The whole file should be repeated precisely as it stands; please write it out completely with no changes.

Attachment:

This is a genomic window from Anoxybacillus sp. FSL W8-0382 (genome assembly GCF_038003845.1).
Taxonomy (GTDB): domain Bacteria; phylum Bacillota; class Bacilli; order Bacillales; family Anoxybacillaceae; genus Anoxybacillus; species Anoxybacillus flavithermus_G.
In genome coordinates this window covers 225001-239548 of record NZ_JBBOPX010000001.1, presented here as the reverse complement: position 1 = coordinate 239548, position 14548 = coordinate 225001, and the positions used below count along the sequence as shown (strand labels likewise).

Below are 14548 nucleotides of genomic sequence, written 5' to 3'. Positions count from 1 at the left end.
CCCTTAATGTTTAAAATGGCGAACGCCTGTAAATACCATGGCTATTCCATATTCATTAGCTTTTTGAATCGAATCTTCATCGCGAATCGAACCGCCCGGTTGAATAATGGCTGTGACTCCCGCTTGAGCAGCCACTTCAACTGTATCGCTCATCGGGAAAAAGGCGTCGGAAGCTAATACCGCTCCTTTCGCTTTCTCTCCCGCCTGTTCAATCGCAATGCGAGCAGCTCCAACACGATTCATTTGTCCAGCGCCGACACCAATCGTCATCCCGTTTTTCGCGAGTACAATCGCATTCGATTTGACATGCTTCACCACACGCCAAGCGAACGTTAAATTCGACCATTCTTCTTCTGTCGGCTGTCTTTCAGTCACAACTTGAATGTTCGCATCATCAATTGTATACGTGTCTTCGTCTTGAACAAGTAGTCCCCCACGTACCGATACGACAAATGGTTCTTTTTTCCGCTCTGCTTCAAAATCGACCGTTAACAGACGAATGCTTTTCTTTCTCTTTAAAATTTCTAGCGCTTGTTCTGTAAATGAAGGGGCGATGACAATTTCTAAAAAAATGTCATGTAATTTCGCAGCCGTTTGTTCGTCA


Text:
This is a genomic window from Anoxybacillus sp. FSL W8-0382 (genome assembly GCF_038003845.1).
Taxonomy (GTDB): domain Bacteria; phylum Bacillota; class Bacilli; order Bacillales; family Anoxybacillaceae; genus Anoxybacillus; species Anoxybacillus flavithermus_G.
In genome coordinates this window covers 225001-239548 of record NZ_JBBOPX010000001.1, presented here as the reverse complement: position 1 = coordinate 239548, position 14548 = coordinate 225001, and the positions used below count along the sequence as shown (strand labels likewise).

Below are 14548 nucleotides of genomic sequence, written 5' to 3'. Positions count from 1 at the left end.
CCCTTAATGTTTAAAATGGCGAACGCCTGTAAATACCATGGCTATTCCATATTCATTAGCTTTTTGAATCGAATCTTCATCGCGAATCGAACCGCCCGGTTGAATAATGGCTGTGACTCCCGCTTGAGCAGCCACTTCAACTGTATCGCTCATCGGGAAAAAGGCGTCGGAAGCTAATACCGCTCCTTTCGCTTTCTCTCCCGCCTGTTCAATCGCAATGCGAGCAGCTCCAACACGATTCATTTGTCCAGCGCCGACACCAATCGTCATCCCGTTTTTCGCGAGTACAATCGCATTCGATTTGACATGCTTCACCACACGCCAAGCGAACGTTAAATTCGACCATTCTTCTTCTGTCGGCTGTCTTTCAGTCACAACTTGAATGTTCGCATCATCAATTGTATACGTGTCTTCGTCTTGAACAAGTAGTCCCCCACGTACCGATACGACAAATGGTTCTTTTTTCCGCTCTGCTTCAAAATCGACCGTTAACAGACGAATGCTTTTCTTTCTCTTTAAAATTTCTAGCGCTTGTTCTGTAAATGAAGGGGCGATGACAATTTCTAAAAAAATGTCATGTAATTTCGCAGCCGTTTGTTCGTCA